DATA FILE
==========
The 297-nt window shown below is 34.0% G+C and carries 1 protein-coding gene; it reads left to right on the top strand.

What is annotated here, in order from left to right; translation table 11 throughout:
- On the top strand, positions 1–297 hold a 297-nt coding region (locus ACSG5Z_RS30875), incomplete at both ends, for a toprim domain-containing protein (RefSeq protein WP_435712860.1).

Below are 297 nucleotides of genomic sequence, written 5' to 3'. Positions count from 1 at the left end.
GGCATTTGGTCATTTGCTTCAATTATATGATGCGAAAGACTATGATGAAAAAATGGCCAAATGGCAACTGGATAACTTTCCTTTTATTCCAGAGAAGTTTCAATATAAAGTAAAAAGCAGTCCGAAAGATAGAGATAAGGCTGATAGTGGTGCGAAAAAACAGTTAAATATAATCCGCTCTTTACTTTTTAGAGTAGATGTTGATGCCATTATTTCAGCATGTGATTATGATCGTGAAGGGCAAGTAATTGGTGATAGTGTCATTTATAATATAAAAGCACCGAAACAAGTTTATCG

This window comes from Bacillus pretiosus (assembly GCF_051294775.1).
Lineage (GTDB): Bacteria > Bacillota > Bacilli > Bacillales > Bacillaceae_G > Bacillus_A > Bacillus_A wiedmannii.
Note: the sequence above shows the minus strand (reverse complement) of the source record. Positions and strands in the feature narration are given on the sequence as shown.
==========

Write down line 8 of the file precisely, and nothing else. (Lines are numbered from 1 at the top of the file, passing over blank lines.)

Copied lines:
Note: the sequence above shows the minus strand (reverse complement) of the source record. Positions and strands in the feature narration are given on the sequence as shown.